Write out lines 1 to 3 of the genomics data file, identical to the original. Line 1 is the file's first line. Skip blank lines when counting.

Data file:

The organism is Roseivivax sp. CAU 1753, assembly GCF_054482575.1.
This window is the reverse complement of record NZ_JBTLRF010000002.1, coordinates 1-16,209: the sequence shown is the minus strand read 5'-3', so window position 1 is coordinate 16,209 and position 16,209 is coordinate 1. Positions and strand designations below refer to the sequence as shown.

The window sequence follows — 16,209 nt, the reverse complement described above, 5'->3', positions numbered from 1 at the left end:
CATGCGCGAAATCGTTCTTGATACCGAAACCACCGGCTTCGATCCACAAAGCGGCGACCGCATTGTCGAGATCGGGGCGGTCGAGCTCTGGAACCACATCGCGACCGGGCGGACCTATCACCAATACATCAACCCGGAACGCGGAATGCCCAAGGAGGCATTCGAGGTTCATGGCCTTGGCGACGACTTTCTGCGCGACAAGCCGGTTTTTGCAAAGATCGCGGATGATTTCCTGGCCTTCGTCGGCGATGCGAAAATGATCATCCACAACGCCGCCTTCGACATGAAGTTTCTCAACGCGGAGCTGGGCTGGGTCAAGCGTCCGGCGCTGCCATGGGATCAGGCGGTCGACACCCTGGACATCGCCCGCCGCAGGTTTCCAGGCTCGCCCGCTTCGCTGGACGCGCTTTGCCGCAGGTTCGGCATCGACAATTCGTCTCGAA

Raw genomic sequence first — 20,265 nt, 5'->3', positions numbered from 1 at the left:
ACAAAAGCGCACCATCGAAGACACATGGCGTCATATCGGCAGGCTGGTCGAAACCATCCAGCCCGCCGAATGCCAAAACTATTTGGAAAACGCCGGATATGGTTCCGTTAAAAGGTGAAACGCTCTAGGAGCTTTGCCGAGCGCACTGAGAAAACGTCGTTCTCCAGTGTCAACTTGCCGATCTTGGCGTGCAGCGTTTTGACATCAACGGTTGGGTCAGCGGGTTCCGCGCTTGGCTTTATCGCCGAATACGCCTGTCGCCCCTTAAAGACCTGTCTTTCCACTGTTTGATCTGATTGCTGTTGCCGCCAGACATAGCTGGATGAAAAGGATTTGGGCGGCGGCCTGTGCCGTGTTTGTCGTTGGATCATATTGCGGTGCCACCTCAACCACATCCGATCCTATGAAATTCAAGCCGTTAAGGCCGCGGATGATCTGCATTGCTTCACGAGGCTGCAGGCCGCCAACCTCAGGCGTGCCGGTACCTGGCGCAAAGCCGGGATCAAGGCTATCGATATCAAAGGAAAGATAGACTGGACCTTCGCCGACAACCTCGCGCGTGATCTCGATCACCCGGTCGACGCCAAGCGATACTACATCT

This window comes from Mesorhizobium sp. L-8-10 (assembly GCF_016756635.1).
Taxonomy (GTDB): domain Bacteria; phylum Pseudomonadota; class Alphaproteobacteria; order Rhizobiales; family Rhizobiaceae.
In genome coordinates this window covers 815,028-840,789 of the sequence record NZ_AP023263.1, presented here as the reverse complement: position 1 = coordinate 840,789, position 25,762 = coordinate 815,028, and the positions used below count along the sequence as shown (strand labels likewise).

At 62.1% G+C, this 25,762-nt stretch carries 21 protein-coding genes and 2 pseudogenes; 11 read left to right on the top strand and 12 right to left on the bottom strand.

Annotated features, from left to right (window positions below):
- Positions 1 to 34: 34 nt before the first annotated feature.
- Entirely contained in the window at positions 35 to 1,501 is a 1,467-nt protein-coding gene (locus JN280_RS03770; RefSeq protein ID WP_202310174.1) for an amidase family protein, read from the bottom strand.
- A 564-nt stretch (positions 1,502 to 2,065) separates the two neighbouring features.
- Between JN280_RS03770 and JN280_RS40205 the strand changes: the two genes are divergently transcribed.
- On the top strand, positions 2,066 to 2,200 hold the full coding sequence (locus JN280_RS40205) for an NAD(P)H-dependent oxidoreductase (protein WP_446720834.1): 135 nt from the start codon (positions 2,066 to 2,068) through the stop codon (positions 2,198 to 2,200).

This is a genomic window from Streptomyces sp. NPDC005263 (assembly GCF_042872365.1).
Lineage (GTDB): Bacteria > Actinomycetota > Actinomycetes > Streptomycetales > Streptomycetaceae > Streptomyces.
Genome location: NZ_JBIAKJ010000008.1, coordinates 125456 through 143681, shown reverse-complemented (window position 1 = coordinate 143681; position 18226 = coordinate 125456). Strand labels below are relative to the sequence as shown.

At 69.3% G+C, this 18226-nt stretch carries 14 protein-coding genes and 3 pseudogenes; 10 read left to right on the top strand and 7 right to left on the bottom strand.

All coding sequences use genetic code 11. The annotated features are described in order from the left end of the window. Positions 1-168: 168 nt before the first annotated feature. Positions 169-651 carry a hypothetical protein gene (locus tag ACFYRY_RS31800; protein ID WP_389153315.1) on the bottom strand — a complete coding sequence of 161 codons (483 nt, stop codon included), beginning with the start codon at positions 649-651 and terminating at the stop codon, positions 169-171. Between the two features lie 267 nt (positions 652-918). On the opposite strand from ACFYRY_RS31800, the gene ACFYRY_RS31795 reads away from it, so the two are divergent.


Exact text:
The organism is Roseivivax sp. CAU 1753, assembly GCF_054482575.1.
This window is the reverse complement of record NZ_JBTLRF010000002.1, coordinates 1-16,209: the sequence shown is the minus strand read 5'-3', so window position 1 is coordinate 16,209 and position 16,209 is coordinate 1. Positions and strand designations below refer to the sequence as shown.

The window sequence follows — 16,209 nt, the reverse complement described above, 5'->3', positions numbered from 1 at the left end: